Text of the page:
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The Cleveland Foundation Awards More Than $8 Million in Grants.

CLEVELAND, Sept. 17 /PRNewswire/ -- At its third quarter meeting today, The Cleveland Foundation's board of directors approved $8,386,992 in grants to local nonprofit organizations.

The largest grant of the quarter was awarded to Cleveland Scholarship Programs (CSP). The $300,000 grant will provide scholarship assistance to 50 students in CSP's Adult Learner Program, which helps individuals over age 25 pursue a college education. The scholarships, as with all CSP awards, are "last-dollar grants," which help close the gap between a student's actual costs of attending college and funds that are available from other sources.

The board also approved a $203,000 grant to the Cleveland Heights - University Heights City School District to support the Ohio High School Transformation Initiative (OHSTI). OHSTI is an effort to create new small schools and convert large, urban high schools into smaller schools within the existing facility. The effort seeks to benefit from the advantages of small- school learning environments, including improved teaching and learning. The Foundation's grant is partial match funding to the nearly $1.6 million the District received from the KnowledgeWorks Foundation, which is the local coordinator of the OHSTI program initiated by the Bill & Melinda Gates Foundation.

The Hitchcock Center for Women, Inc. received a $229,000 grant to develop a comprehensive data management system that will allow the agency to bill, track and manage data, which it currently does manually. The Center, operating in Cuyahoga County, provides residential and outpatient treatment for chemically dependent women.

John Carroll University received a $135,000 grant for the Carroll- Cleveland Philosophers' Program. The Program, housed at John Carroll University, provides a small, intensive learning experience for court adjudicated seventh and eighth grade students from the Cleveland Municipal School District. The Program serves approximately 20 at-risk students each academic year.

Case Western Reserve University's (CWRU) School of Dentistry received a $121,000 grant for its oral health education program for kindergarten and first grade students in the Cleveland Municipal School District. Through the program, Healthy Smiles, Bright Futures, students in the dental school and dental hygiene program perform dental exams, apply dental sealants to permanent molars, refer students to community dentists as needed, and provide education on the importance of oral health. Additionally, the program provides CWRU students with real life experience and involvement in the community.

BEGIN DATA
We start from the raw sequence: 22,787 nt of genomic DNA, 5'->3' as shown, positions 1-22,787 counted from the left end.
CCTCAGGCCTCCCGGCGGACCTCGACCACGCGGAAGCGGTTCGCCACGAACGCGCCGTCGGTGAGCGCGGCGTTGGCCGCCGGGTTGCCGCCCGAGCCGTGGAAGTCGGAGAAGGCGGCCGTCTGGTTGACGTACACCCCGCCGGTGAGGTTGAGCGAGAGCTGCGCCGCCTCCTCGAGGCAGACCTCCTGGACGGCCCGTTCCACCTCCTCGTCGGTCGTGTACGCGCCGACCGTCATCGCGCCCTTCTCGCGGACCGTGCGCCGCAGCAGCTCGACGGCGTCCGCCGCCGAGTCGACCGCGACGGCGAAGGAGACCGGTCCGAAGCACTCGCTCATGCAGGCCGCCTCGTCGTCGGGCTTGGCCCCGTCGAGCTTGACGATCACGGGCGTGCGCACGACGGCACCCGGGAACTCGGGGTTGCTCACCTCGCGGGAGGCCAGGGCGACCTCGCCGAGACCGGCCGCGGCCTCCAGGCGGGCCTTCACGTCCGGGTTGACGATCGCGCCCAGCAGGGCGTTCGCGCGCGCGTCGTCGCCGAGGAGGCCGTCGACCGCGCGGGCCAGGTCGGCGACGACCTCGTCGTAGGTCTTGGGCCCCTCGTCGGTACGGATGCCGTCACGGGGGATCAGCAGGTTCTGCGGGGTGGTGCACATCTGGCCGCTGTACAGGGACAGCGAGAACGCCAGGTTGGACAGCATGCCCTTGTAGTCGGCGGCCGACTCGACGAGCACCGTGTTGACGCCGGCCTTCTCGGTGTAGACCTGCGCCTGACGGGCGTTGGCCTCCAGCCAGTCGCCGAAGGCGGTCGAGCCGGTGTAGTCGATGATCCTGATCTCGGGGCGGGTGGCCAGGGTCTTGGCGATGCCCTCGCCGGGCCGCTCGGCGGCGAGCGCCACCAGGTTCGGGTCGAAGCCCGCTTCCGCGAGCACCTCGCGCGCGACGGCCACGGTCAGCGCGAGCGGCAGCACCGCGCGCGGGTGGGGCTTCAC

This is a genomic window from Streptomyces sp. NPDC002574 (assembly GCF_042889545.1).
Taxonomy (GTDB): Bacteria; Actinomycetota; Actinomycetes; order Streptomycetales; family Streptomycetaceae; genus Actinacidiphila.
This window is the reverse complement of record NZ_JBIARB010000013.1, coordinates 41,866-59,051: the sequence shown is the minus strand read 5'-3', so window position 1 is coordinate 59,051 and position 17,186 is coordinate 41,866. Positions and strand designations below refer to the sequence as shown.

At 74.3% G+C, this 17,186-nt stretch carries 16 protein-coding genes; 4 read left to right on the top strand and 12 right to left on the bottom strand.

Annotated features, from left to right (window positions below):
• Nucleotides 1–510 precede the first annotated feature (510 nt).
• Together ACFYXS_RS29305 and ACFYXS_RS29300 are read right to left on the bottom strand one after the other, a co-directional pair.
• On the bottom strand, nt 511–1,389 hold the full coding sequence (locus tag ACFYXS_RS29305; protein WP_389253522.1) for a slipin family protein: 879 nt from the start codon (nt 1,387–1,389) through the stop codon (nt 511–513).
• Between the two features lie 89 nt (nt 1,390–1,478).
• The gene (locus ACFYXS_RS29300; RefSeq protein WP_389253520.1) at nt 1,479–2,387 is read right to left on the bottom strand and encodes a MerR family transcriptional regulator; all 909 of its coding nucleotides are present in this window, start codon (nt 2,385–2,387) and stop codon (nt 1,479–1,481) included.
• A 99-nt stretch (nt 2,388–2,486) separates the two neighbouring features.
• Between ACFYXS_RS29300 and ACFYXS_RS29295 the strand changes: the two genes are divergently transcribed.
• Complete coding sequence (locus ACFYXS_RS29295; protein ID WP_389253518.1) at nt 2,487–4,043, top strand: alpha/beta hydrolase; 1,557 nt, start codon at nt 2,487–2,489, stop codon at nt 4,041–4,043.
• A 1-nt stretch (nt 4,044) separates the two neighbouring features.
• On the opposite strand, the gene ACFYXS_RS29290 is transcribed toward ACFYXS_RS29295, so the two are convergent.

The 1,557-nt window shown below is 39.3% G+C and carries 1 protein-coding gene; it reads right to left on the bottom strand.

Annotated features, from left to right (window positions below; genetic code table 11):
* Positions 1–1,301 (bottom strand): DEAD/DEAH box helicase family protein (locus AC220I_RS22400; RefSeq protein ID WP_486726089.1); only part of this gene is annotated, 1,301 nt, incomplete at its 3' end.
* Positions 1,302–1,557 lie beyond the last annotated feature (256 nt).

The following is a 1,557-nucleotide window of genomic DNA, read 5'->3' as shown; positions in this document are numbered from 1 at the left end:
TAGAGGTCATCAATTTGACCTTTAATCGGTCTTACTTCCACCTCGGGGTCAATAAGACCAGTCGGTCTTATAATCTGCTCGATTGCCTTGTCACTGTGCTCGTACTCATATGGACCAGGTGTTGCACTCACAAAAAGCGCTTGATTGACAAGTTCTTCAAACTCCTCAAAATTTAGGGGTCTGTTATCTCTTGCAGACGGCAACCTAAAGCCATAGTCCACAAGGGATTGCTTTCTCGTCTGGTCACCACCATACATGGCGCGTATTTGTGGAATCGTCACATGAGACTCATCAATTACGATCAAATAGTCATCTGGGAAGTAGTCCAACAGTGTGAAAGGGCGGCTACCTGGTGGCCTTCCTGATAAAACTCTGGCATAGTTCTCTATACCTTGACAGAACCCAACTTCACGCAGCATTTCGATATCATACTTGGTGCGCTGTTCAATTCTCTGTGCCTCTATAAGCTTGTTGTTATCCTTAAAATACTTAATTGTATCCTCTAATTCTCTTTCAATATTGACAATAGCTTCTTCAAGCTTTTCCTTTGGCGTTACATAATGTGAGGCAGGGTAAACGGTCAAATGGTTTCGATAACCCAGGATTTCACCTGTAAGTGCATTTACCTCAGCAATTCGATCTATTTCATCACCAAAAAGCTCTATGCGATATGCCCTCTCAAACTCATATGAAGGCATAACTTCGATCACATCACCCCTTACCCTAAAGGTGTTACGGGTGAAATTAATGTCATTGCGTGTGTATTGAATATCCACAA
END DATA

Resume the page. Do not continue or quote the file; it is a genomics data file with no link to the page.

To review the full list of grants approved by The Cleveland Foundation's board of directors, please visit http://www.clevelandfoundation.org/ .

The Cleveland Foundation, a public charity dedicated to enhancing the quality of life in Greater Cleveland, is the original and second-largest community foundation in the nation. Its establishment in 1914 is cited as one of 10 events that most heavily influenced the development of the nonprofit sector in the 20th Century and it continues to be a leader in its field. The Foundation has assets of approximately $1.3 billion and in 2002 awarded more than $74 million in grants and low-cost loans to Cleveland area nonprofit organizations.

The Cleveland Foundation is made up of more than 800 funds created by individuals, families, organizations and corporations. It offers donors of all means the opportunity to have a lasting impact on their community while maximizing income, gift and estate tax benefits.

For more information about the organization, visit http://www.clevelandfoundation.org/ .

CONTACT: Rick Batyko of The Cleveland Foundation, +1-216-615-7192

Web site: http://www.clevelandfoundation.org/
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Date:Sep 17, 2003
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